Twenty-four-year-old Yura Tsutsumi was first attracted to Yuta Suzuki after seeing how positive he was in everyday life.

The pair met at university, where they had both studied nursing, and Tsutsumi soon realized that Suzuki was someone she could depend on.

“He was always optimistic,” Tsutsumi recalls. “I appreciated that.”

However, that wasn’t always the case.

Ten years ago, Suzuki found some blood blisters in his mouth that continued to irritate him for a few days.

One morning soon after, he decided to visit a general practitioner near his house for a quick checkup, but presumed he would be at school for his afternoon classes.

Suzuki, then 16, was a member of the school’s boxing team and had generally been a healthy student, and so he was surprised to hear that an on-the-spot blood test showed that his white-blood cell count was extremely low. A diagnosis for acute myelogenous leukemia soon followed.

“The bone marrow examination . . . now that was pure pain,” recalls Suzuki, now 26. However, he also says he doesn’t remember much of the initial treatment after being diagnosed with the disease.

“Yuta was emotionally depressed at that time,” says his mother, Kazumi, 46.

Not only was her son fighting leukemia, but he was separated from his school life and his friends, and stuck in a hospital surrounded by adults. She attempted to raise her son’s spirits by contacting Make-A-Wish of Japan, but Suzuki expressed reluctance at first.

“Yuta was avoiding contact with everyone,” Kazumi recalls. “It took a while for him to settle down” and confront the illness that had taken over his life.

Eventually her son agreed to contact MAWJ, but coming up with a request for a wish took a lot of time.

Suzuki didn’t want to ask for something he could buy with money, or something he could do on his own if he worked hard.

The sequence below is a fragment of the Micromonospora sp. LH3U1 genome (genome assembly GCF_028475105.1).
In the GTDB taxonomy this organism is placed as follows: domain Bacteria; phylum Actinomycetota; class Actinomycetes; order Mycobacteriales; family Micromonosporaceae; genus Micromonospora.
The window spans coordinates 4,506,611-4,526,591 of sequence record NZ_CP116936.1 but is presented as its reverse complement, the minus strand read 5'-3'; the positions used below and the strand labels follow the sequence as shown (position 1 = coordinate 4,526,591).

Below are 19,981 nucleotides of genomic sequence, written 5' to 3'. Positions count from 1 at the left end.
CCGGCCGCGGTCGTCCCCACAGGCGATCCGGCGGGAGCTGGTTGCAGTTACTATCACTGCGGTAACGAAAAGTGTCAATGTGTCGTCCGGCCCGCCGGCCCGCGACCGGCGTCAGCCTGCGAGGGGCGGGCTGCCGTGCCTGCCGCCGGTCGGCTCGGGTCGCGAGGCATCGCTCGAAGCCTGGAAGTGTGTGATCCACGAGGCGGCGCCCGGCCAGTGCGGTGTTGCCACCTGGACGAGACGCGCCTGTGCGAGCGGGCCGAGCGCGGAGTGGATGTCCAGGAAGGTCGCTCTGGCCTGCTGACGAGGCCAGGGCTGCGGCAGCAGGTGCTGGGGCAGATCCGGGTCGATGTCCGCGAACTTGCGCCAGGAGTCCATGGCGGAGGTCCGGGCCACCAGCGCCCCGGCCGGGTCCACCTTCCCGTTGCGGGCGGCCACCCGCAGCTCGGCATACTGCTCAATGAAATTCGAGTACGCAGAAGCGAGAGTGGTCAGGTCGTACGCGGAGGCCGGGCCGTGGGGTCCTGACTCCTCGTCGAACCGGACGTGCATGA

“Special encounters are extremely important in life,” his mother recalls telling him.

He decided to ask to meet a person whose positive energy could help inspire him to fight his illness with a renewed sense of determination.

Popular TV personality Becky fit the profile perfectly, and it didn’t hurt that Suzuki had been her fan for a while.

Becky, who regularly appears on shows that include “Waratte Iitomo!” (“It’s OK to Laugh!”), was brimming with energy when Suzuki first met her in June 2006, he recalls.

“She met me at a television studio in Tokyo, and gave me a tour of the place after we spoke at a cafe,” he says.

His mother says they mostly talked about fashion and music, although Suzuki says he can’t remember their conversation.

“I was too nervous at the time,” Suzuki says. “She gave up so much time for me though.”

Becky’s positive vibe was definitely infectious, Kazumi recalls, as her son almost immediately began to act differently.

“I felt that I did change after meeting Becky,” Suzuki says. “I felt more self-assured.”

Like many of the children who had their wishes granted by the MAWJ, however, Suzuki’s long fight against illness continued.

He was admitted to a hospital on occasion, and at times had to study in a hospital bed instead of at school.

In 2008, he started university but was diagnosed with tongue cancer soon afterward.

The diagnosis required doctors to remove a third of Suzuki’s tongue.

Becky, who has remained in touch with him over the years, continued to show her support.

“She’d send me messages, advising me to be patient and take it a step at a time,” Suzuki says. “I really appreciated her words.”

Earlier during his battle with leukemia, when Suzuki was filled with self-pity, one of the nurses told him not to take his anger out on his mother but to take it out on the nurses instead. Such experiences helped nurture a strong respect toward the occupation, and Suzuki is now aspiring to become a nurse.

He has yet to pass the national exam to become a certified nurse but he refuses to give up hope.

He believes he can pass the next set of national exams in February or, failing that, the year after.

Thanks to Becky, he says, he has “maybe become a little too confident about everything, a little too relaxed.”

Asked why he can remain upbeat in the face of such adversity, Suzuki says it now comes naturally to him.

Although Becky may have originally given him hope, he has since come up with his own philosophy.

“By now I am sure that nothing worse can happen to me than what I have experienced so far with my disease,” he says. “That’s why I can face people who are feeling down and tell them, sincerely, that everything is going to be alright.”

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